Since we reported on the Aspen Art Museum's use of desert tortoises in their most controversial art exhibit, the story has exploded and officially become #Tortoisegate 2014 (shout out to Aspen Spin for coining the term). The brand new $45 million art museum designed by the Pritzker Prize winning architect Shigeru Ban is under attack for hosting an exhibit by artist Cai Guo-Quiang. The rooftop exhibit features three desert tortoises crawling (slowly) around with iPads attached to their shells. Critics are up in arms, calling this turtle torture and a Change.org petition now has over 2,000 signatures. And with a slew of news stories reporting on #Tortoisegate, the Aspen Art Museum has responded with a (very) long explanation. So check out their response and then let us know where YOU stand on all the turtle drama.
Is this just an elaborate marketing ploy? Read the museum's response below, then tell us Curbediverse:
Late Wednesday evening, here's how the Museum responded on their Facebook Page:
"The Facts about Cai Guo-Qiang's Moving Ghost Town Tortoises
Cai Guo-Qiang's installation Moving Ghost Town consists of three African Tortoises named Big Bertha, Gracie Pink Star, and Whale Wanderer. Friendly, good-natured, and adaptable, the African Tortoise (Centrochelys sulcata) is the third-largest species of tortoise and a popular pet.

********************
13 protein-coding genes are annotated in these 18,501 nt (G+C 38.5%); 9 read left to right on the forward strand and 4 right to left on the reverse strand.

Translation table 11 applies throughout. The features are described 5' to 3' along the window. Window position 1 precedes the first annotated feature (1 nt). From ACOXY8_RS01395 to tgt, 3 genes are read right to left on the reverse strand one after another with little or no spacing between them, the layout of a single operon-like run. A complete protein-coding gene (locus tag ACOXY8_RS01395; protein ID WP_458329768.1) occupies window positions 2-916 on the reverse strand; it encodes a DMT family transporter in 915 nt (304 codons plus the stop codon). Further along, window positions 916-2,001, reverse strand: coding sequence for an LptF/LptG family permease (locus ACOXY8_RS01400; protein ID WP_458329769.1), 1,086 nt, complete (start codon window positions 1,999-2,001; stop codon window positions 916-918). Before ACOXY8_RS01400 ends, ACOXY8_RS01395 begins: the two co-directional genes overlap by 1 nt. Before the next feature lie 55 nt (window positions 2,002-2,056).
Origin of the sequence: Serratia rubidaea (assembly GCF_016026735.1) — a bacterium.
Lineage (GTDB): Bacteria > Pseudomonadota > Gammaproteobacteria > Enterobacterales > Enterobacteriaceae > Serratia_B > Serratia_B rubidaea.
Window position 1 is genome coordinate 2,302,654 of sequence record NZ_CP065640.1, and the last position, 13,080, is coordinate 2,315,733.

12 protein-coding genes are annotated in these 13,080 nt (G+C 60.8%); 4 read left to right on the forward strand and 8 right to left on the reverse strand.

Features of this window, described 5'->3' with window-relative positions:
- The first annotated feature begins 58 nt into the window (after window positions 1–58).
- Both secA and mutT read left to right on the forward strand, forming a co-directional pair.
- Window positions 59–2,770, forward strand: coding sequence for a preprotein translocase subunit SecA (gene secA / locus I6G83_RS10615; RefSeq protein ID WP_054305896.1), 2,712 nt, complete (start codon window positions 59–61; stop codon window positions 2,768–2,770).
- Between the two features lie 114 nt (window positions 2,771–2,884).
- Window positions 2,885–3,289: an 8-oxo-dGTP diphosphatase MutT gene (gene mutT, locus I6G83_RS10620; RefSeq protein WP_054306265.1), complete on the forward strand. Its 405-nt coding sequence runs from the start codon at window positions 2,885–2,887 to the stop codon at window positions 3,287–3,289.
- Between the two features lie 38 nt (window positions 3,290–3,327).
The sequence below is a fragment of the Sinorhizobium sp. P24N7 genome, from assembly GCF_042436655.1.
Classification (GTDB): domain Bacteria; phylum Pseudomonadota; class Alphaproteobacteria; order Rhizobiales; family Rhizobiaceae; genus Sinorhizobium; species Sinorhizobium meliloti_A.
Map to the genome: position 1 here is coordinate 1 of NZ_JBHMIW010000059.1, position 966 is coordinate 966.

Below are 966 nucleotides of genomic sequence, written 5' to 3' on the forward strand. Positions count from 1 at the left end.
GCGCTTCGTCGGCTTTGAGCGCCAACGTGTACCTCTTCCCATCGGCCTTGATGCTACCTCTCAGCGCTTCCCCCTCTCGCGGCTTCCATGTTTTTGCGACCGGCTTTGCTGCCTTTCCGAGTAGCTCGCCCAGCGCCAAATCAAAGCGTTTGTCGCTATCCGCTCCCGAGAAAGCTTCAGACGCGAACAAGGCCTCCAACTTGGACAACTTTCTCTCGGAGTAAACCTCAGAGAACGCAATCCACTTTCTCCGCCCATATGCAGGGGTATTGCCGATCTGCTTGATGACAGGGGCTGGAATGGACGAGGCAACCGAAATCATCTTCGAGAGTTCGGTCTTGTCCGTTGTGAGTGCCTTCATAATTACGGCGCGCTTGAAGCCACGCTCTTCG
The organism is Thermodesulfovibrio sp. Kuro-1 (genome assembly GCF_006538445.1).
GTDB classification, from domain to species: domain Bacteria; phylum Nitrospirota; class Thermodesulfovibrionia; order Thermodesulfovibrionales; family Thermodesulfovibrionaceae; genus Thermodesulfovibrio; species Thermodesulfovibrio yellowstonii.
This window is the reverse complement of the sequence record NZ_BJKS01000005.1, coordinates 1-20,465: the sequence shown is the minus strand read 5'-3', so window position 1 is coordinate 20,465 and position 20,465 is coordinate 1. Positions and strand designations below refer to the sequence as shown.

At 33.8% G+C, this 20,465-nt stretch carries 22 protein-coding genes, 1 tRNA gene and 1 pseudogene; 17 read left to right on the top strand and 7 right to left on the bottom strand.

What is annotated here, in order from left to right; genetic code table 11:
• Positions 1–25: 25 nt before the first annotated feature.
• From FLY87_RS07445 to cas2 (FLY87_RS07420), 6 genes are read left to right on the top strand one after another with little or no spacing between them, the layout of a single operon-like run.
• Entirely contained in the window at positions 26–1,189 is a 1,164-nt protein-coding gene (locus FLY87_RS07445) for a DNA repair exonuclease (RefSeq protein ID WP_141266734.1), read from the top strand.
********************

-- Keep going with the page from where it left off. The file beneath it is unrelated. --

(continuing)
Working closely with local veterinarian Dr. Elizabeth Kremzier, DVM, on health concerns, and with the internationally acclaimed Turtle Conservancy on husbandry issues, the Aspen Art Museum arranged for the transport of the tortoises to Aspen and constructed a habitat that promotes and safeguards sustained health and comfort. The ideal temperature for the tortoises is 85 – 105ºF during the day. The tortoise habitat provides a variety of temperatures to give the tortoises the option of where they want to be, including lots of natural sunlight, radiant heating panels, and heated rocks. The tortoises are very strong and active and when the temperature gets too cold for them, they will self-regulate by lying in the sun or on the heating pad in their enclosure. Unfiltered natural sunlight is the ideal scenario for the tortoises and fifteen minutes of natural sunlight is equivalent to more than eight hours of indoor incandescent light. The habitat allows the tortoises plenty of space to roam and explore. African Tortoises eat a diet of vegetables, grasses, and herbaceous plants, and trained museum staff members provide the tortoises with a salad of mixed greens and vegetables every day.
Each of the three tortoises carries an iPad in the installation, showcasing footage of their experience in Colorado. The iPad adds negligible weight for the tortoise to support: their thick, sturdy legs accommodate their own weight and, during mating, upwards of 150 extra pounds. The use of the iPad and its mounting method is a reduced version of the method employed by scientists and researchers who study the animals in the wild. The silicone/epoxy material is noninvasive and removes easily and cleanly without damaging the tortoise's shell. It is common practice to use this particular adhesive to attach research-tracking devices in the wild. It is the most benign method to track animals in the wild. In this instance, it is used to temporarily attach the bolts that hold the mounting system. The mounting system is designed purposely to keep the iPads at a distance from their shell and does not impede their growth.